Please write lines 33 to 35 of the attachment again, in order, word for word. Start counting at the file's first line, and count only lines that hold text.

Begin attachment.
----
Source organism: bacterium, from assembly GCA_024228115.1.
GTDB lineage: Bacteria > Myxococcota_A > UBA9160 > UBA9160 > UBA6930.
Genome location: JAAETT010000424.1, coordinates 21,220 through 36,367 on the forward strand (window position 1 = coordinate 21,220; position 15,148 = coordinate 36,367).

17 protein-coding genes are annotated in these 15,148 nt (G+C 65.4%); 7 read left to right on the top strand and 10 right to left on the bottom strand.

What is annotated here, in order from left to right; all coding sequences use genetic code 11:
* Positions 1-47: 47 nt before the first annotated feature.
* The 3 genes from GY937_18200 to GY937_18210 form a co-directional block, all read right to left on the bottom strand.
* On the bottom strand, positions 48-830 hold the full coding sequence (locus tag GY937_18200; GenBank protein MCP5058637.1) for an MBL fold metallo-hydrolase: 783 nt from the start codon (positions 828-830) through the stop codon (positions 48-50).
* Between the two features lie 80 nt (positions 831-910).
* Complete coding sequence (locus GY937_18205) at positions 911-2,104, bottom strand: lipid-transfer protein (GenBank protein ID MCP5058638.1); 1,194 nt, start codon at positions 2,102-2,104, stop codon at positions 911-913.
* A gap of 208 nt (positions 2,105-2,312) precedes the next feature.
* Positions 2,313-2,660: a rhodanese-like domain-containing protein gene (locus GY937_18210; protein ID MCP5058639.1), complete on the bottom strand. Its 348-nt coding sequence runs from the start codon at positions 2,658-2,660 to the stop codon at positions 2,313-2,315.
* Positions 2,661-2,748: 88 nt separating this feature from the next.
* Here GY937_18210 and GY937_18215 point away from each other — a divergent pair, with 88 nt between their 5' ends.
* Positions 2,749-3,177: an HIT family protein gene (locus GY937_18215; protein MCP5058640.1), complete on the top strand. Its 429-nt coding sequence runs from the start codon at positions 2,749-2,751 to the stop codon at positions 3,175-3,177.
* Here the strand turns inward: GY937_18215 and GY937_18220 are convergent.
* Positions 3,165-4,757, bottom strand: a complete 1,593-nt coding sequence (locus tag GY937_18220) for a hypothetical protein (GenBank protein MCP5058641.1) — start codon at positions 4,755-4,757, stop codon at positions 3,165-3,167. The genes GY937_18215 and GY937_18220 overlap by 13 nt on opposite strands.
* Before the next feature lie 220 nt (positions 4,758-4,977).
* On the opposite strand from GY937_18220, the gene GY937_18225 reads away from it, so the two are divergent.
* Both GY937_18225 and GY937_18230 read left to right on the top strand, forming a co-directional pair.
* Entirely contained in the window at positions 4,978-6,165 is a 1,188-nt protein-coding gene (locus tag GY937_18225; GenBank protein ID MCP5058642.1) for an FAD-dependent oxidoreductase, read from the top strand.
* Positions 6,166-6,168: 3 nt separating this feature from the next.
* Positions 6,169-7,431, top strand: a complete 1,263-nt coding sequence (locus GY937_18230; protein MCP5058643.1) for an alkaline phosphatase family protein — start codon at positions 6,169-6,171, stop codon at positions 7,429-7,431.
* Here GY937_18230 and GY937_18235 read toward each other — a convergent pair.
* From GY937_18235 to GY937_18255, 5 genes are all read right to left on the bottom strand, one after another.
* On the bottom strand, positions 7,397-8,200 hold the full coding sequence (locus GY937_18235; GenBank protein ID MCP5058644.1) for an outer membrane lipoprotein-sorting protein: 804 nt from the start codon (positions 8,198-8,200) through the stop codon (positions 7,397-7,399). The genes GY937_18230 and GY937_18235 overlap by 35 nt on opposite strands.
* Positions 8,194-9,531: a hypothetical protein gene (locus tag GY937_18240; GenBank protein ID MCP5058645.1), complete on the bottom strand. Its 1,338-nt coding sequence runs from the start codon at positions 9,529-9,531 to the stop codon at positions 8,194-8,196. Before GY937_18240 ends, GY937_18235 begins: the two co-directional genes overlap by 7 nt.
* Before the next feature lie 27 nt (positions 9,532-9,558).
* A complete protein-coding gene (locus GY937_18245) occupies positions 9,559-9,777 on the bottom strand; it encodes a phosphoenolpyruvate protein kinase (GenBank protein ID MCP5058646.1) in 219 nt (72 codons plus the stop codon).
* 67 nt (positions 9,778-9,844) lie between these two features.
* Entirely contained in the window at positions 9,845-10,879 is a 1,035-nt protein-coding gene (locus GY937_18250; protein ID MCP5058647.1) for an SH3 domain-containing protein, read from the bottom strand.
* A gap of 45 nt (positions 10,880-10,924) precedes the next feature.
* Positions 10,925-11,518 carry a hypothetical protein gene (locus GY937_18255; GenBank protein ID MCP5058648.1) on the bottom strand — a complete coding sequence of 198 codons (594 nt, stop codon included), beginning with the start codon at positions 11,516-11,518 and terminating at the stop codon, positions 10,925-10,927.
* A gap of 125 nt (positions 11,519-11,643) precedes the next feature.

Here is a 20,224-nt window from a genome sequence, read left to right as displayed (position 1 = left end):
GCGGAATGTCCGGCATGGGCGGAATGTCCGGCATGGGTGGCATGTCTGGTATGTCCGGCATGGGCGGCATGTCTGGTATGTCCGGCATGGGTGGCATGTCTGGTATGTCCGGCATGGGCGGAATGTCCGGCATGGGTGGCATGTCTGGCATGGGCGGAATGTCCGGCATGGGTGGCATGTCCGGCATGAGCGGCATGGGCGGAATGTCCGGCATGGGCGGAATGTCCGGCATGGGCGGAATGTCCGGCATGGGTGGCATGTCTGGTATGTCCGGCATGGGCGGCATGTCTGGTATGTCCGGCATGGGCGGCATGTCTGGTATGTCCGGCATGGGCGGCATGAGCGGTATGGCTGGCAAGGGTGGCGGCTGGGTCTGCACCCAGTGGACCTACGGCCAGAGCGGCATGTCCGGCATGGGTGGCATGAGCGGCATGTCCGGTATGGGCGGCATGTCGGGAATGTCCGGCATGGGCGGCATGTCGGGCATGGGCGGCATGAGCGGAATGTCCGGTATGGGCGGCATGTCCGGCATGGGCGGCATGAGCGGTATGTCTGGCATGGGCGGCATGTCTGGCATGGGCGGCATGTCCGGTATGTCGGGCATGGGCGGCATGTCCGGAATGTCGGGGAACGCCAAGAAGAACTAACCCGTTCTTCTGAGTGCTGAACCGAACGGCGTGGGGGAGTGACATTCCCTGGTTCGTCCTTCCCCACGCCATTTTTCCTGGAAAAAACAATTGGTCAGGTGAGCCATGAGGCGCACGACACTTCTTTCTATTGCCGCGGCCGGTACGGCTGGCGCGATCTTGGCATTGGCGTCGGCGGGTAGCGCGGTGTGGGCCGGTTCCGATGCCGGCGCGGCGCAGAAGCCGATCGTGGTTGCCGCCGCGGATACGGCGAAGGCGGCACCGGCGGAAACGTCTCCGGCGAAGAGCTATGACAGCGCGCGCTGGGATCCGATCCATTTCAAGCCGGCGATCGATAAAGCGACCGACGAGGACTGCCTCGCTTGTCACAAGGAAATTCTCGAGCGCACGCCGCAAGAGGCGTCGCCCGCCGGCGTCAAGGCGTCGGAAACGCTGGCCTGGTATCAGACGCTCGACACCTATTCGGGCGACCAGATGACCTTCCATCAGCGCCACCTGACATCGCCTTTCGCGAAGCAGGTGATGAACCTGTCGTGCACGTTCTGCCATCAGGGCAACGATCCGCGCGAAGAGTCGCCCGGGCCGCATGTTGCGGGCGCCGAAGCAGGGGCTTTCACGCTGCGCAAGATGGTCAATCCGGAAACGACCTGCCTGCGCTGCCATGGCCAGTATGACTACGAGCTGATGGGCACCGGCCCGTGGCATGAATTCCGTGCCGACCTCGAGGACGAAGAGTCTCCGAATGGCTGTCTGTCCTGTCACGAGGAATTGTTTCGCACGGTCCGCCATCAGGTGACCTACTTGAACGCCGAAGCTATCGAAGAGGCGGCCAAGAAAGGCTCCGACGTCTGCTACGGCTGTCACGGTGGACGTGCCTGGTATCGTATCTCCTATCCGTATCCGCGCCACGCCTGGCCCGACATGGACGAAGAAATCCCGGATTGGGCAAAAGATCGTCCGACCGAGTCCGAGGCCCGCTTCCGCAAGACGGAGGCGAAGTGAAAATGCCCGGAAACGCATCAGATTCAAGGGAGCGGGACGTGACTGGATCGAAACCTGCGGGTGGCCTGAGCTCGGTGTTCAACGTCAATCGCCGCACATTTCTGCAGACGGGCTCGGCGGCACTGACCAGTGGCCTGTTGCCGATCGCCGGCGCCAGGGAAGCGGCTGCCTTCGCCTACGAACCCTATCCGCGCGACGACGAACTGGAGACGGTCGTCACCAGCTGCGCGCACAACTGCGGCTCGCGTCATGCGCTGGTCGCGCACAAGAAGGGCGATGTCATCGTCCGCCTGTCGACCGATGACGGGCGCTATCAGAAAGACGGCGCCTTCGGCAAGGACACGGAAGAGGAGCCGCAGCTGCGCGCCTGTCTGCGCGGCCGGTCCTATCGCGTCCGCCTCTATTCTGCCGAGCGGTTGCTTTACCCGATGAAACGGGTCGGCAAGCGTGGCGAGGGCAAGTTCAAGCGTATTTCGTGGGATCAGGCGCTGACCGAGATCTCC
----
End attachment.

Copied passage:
* Positions 10,925-11,518 carry a hypothetical protein gene (locus GY937_18255; GenBank protein ID MCP5058648.1) on the bottom strand — a complete coding sequence of 198 codons (594 nt, stop codon included), beginning with the start codon at positions 11,516-11,518 and terminating at the stop codon, positions 10,925-10,927.
* A gap of 125 nt (positions 11,519-11,643) precedes the next feature.

Here is a 20,224-nt window from a genome sequence, read left to right as displayed (position 1 = left end):